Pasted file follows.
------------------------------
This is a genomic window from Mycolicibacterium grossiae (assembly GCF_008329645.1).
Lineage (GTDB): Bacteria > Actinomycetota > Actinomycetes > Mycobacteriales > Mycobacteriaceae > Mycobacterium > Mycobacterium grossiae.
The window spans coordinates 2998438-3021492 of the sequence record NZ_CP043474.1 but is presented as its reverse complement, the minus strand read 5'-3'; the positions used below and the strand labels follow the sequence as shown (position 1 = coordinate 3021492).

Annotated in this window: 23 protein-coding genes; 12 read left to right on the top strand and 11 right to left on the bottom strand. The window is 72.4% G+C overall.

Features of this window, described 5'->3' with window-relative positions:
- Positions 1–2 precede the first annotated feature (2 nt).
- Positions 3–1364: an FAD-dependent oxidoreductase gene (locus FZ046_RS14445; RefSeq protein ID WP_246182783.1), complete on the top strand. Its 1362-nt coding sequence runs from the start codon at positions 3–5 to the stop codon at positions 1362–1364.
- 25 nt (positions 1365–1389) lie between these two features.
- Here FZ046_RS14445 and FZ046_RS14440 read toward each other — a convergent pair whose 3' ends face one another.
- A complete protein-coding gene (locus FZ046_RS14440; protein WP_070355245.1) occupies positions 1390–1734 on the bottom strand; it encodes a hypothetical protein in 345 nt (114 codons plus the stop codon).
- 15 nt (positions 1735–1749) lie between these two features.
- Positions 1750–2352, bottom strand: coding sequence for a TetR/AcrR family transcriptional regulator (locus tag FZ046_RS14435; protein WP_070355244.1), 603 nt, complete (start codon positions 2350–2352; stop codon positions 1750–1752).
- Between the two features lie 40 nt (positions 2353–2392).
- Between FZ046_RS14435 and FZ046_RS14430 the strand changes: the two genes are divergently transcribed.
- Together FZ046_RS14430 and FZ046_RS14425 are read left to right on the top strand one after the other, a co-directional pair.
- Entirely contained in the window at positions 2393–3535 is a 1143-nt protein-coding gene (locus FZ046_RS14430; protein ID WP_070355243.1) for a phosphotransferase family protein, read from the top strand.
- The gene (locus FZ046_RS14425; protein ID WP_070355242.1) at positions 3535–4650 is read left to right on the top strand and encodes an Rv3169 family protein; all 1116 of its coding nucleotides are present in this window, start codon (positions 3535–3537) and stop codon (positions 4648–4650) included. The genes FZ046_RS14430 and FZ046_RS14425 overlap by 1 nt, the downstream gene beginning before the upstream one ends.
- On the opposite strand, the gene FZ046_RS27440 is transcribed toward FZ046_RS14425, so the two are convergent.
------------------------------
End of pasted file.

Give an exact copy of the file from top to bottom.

This is a genomic window from Mycolicibacterium grossiae (assembly GCF_008329645.1).
Lineage (GTDB): Bacteria > Actinomycetota > Actinomycetes > Mycobacteriales > Mycobacteriaceae > Mycobacterium > Mycobacterium grossiae.
The window spans coordinates 2998438-3021492 of the sequence record NZ_CP043474.1 but is presented as its reverse complement, the minus strand read 5'-3'; the positions used below and the strand labels follow the sequence as shown (position 1 = coordinate 3021492).

Annotated in this window: 23 protein-coding genes; 12 read left to right on the top strand and 11 right to left on the bottom strand. The window is 72.4% G+C overall.

Features of this window, described 5'->3' with window-relative positions:
- Positions 1–2 precede the first annotated feature (2 nt).
- Positions 3–1364: an FAD-dependent oxidoreductase gene (locus FZ046_RS14445; RefSeq protein ID WP_246182783.1), complete on the top strand. Its 1362-nt coding sequence runs from the start codon at positions 3–5 to the stop codon at positions 1362–1364.
- 25 nt (positions 1365–1389) lie between these two features.
- Here FZ046_RS14445 and FZ046_RS14440 read toward each other — a convergent pair whose 3' ends face one another.
- A complete protein-coding gene (locus FZ046_RS14440; protein WP_070355245.1) occupies positions 1390–1734 on the bottom strand; it encodes a hypothetical protein in 345 nt (114 codons plus the stop codon).
- 15 nt (positions 1735–1749) lie between these two features.
- Positions 1750–2352, bottom strand: coding sequence for a TetR/AcrR family transcriptional regulator (locus tag FZ046_RS14435; protein WP_070355244.1), 603 nt, complete (start codon positions 2350–2352; stop codon positions 1750–1752).
- Between the two features lie 40 nt (positions 2353–2392).
- Between FZ046_RS14435 and FZ046_RS14430 the strand changes: the two genes are divergently transcribed.
- Together FZ046_RS14430 and FZ046_RS14425 are read left to right on the top strand one after the other, a co-directional pair.
- Entirely contained in the window at positions 2393–3535 is a 1143-nt protein-coding gene (locus FZ046_RS14430; protein ID WP_070355243.1) for a phosphotransferase family protein, read from the top strand.
- The gene (locus FZ046_RS14425; protein ID WP_070355242.1) at positions 3535–4650 is read left to right on the top strand and encodes an Rv3169 family protein; all 1116 of its coding nucleotides are present in this window, start codon (positions 3535–3537) and stop codon (positions 4648–4650) included. The genes FZ046_RS14430 and FZ046_RS14425 overlap by 1 nt, the downstream gene beginning before the upstream one ends.
- On the opposite strand, the gene FZ046_RS27440 is transcribed toward FZ046_RS14425, so the two are convergent.